Saturday 2nd August 2003
Report from RW
Another fun filled day at the Ringstead " office".
An early start saw the wind veering through W - S.E.
Then settling to S.W. at 12-14mph, I phoned Dave G who took some coaxing to leave Bell, I explained I had already been in the air for 30 mins! Noodles did try to tempt me to Kimmeridge, but I stayed for multiple hours of cliff soaring with smooth air & other friendly flyers:- Dave G., Mike M., Allen T.,Tony H.( hope the baby is well),James T, Dr Charles C.S. & a person? with long dreadlocks on an orange & white wing who insisted on doing wingovers over the famous "first house" he/she eventually landed on the beach & I was not going to follow just to give advice.Hope evryone else had such a good day..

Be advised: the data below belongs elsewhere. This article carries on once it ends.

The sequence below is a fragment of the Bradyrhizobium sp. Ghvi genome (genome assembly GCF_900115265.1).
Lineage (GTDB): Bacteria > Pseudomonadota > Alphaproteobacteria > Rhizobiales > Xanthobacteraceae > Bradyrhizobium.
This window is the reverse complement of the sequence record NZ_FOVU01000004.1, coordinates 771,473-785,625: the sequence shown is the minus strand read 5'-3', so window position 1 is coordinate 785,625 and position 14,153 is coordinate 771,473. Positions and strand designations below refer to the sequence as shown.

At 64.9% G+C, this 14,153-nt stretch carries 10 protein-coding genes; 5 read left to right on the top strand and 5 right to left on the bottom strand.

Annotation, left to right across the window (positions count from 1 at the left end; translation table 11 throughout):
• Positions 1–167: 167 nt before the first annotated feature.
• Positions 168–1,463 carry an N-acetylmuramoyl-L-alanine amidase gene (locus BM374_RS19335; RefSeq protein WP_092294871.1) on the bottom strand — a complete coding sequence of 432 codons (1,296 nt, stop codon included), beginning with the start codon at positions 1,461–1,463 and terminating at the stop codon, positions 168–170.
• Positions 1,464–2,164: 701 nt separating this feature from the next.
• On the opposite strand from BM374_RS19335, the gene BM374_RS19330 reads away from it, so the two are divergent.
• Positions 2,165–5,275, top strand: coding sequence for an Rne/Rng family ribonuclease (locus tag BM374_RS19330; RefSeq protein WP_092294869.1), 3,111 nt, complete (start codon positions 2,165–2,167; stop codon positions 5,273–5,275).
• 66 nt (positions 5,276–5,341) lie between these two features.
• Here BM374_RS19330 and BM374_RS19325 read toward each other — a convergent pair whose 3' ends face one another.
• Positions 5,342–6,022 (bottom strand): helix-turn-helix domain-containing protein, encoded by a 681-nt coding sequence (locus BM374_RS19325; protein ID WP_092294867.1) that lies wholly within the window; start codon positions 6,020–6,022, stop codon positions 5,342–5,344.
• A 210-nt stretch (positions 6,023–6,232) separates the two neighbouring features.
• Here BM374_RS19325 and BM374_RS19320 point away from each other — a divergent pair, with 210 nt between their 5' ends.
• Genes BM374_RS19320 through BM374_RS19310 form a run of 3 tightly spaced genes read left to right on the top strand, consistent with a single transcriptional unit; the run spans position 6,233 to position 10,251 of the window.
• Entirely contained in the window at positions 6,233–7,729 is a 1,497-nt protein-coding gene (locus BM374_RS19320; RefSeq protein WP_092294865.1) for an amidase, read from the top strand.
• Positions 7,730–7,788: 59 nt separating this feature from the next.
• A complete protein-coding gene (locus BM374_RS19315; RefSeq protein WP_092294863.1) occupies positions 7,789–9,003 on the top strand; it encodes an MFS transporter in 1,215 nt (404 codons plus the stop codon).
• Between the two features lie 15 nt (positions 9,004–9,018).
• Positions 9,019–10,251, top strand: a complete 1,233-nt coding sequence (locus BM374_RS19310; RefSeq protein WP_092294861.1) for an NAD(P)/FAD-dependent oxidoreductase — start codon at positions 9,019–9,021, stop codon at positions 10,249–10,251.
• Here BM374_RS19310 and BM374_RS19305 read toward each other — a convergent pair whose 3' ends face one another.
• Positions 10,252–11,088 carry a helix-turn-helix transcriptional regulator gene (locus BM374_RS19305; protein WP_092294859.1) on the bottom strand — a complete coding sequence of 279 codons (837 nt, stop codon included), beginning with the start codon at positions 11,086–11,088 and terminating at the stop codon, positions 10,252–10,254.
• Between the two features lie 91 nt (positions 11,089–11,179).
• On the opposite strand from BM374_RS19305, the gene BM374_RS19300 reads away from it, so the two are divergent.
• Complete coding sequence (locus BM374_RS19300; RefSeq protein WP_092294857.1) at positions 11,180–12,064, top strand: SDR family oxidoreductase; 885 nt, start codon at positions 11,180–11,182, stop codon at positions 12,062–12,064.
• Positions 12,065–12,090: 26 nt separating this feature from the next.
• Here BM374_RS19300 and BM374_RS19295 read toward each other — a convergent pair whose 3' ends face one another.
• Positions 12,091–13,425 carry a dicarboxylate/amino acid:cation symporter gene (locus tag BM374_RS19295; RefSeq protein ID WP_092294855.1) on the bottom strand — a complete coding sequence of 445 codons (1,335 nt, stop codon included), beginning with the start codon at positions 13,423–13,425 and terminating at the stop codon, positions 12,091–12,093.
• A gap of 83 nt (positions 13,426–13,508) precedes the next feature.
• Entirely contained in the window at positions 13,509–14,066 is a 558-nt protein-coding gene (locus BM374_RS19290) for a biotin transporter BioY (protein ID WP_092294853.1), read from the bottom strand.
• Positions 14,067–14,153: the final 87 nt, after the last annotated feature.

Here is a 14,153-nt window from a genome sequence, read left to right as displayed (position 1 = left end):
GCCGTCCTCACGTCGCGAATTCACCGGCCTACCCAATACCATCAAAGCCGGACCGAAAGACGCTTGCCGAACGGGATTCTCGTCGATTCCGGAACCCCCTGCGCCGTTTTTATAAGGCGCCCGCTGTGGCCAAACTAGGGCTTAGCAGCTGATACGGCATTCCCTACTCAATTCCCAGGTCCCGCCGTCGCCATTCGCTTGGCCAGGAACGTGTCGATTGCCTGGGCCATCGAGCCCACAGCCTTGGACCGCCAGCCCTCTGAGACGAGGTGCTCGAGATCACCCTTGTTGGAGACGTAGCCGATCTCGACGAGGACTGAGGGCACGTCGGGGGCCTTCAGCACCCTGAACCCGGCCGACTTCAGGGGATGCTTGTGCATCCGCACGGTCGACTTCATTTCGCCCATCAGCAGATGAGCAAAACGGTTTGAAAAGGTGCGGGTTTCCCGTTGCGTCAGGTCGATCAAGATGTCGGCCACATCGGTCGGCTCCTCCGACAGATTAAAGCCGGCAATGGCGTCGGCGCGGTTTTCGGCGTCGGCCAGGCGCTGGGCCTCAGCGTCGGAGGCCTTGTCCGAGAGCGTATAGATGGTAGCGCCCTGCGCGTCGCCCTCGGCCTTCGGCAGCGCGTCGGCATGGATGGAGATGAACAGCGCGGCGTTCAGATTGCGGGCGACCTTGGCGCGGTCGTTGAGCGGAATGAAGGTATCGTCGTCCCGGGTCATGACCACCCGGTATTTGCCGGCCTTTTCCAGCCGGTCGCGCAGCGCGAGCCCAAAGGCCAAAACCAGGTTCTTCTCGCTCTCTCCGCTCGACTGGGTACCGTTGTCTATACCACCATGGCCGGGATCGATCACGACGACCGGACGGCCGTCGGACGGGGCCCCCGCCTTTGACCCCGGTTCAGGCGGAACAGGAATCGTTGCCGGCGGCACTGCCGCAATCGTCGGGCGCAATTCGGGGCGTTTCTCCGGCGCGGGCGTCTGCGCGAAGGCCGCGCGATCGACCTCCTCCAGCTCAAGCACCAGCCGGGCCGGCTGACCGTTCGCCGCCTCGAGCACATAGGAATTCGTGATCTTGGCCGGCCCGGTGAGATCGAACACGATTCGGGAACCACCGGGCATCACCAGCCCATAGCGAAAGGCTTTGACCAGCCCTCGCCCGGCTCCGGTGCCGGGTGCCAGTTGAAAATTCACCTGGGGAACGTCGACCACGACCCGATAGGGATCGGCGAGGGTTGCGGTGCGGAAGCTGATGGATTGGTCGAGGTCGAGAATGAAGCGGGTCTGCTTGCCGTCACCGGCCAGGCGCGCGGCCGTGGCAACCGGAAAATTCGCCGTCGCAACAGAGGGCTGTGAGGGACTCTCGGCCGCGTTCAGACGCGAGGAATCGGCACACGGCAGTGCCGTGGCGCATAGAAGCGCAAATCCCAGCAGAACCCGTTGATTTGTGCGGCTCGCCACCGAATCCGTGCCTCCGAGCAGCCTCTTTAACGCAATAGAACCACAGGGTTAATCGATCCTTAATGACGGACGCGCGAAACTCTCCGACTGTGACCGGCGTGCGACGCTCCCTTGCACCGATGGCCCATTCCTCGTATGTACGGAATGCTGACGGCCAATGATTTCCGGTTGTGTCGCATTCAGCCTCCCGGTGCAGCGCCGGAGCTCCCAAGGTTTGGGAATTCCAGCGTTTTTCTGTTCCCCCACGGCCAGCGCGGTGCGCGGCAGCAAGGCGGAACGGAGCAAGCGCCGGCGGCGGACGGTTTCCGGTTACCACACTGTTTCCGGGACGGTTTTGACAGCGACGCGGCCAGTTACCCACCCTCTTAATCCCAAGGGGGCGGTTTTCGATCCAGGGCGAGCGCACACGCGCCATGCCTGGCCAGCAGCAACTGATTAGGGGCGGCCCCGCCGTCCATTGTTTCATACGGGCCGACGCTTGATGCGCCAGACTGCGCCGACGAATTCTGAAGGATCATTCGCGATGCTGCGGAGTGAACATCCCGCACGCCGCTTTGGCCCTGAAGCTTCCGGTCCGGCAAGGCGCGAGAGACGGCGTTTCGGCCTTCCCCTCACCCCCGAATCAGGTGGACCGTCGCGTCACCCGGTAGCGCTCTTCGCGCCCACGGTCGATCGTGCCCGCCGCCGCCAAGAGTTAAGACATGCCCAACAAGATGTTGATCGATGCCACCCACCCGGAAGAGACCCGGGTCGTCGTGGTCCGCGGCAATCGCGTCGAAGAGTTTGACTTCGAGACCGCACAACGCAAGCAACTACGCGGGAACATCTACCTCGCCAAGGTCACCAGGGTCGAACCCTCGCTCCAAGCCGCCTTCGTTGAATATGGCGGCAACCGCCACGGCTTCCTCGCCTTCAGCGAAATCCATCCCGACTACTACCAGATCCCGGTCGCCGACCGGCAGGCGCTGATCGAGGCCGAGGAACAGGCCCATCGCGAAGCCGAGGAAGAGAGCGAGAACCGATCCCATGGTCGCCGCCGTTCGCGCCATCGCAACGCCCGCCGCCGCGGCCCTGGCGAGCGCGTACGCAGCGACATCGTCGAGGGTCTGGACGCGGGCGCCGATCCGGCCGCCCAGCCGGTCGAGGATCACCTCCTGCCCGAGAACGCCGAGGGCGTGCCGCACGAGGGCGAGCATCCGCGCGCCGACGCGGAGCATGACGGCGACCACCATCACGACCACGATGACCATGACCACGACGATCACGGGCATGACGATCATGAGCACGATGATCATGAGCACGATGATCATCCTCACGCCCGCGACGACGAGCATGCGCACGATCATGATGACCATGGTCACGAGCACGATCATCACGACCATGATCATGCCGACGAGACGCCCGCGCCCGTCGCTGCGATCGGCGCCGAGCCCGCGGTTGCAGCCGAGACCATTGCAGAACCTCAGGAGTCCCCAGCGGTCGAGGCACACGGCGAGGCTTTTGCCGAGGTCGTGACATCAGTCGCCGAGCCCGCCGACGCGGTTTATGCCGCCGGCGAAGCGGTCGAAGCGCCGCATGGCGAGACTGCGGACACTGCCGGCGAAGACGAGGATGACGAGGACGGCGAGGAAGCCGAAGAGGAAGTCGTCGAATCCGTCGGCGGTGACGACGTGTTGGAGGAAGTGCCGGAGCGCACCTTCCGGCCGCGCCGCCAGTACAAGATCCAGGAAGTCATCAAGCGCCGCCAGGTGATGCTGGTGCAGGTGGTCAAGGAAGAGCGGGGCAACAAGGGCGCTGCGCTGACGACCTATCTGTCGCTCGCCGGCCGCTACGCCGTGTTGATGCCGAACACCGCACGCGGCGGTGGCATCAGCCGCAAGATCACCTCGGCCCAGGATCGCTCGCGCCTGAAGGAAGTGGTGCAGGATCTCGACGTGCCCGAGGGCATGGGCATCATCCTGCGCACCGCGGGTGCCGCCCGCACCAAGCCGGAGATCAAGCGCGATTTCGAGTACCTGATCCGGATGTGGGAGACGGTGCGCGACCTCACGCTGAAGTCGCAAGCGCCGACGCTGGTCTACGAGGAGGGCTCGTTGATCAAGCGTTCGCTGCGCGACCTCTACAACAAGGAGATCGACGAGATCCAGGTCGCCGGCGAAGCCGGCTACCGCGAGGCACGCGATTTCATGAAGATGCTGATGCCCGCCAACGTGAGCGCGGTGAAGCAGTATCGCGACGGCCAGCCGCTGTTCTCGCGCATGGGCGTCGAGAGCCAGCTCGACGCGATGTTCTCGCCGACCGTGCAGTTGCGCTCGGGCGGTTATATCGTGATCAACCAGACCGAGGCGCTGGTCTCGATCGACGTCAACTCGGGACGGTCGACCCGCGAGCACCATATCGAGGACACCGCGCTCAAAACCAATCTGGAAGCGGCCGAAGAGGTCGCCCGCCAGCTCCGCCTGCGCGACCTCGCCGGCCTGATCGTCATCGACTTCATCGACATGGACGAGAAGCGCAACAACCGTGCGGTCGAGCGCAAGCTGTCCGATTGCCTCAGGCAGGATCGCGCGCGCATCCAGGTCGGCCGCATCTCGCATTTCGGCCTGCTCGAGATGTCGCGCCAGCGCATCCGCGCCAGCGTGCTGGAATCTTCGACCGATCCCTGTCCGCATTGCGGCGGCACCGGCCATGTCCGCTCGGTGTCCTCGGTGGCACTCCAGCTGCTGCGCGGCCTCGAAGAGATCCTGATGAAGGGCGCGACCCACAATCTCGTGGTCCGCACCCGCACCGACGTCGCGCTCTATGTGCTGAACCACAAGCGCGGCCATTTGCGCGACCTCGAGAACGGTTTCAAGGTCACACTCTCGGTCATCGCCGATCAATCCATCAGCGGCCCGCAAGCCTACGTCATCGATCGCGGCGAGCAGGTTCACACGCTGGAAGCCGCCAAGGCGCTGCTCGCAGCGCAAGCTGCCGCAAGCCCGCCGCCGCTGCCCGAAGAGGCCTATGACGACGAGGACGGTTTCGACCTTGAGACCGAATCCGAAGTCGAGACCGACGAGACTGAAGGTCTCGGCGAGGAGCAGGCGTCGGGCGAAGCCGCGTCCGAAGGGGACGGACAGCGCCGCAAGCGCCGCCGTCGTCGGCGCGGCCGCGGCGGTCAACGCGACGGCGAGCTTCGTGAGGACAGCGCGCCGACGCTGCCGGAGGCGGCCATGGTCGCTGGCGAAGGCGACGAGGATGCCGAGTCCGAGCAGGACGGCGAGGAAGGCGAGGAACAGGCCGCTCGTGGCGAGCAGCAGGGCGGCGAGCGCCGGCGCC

Eye in the Sky - July 2003
Eye in the Sky - June 2003 - Part 2
Eye in the Sky - June 2003 - Part 1
Eye in the Sky - May 2003 - Part 2
Eye in the Sky - May 2003 - Part 1
Eye in the Sky - April 2003
Eye in the Sky - March 2003 - II
Eye in the Sky - March 2003 - I
Eye in the Sky - February 2003
Eye in the Sky - January 2003
Eye in the Sky - November/December 2002
Eye in the Sky - October 2002
Eye in the Sky - September 2002
Eye in the Sky - August 2002 - Part 2
Eye in the Sky - August 2002 - Part 1
Eye in the Sky - July 2002 - Part 2
Eye in the Sky - July 2002 - Part 1
Eye in the Sky - June 2002 - Part 3
Eye in the Sky - June 2002 - Part 2
Eye in the Sky - June 2002 - Part 1
Eye in the Sky - May 2002
Eye in the Sky - April 2002 - Part 2
Eye in the Sky - April 2002 - Part 1
Eye in the Sky - March 2002
Eye in the Sky - 2001 and before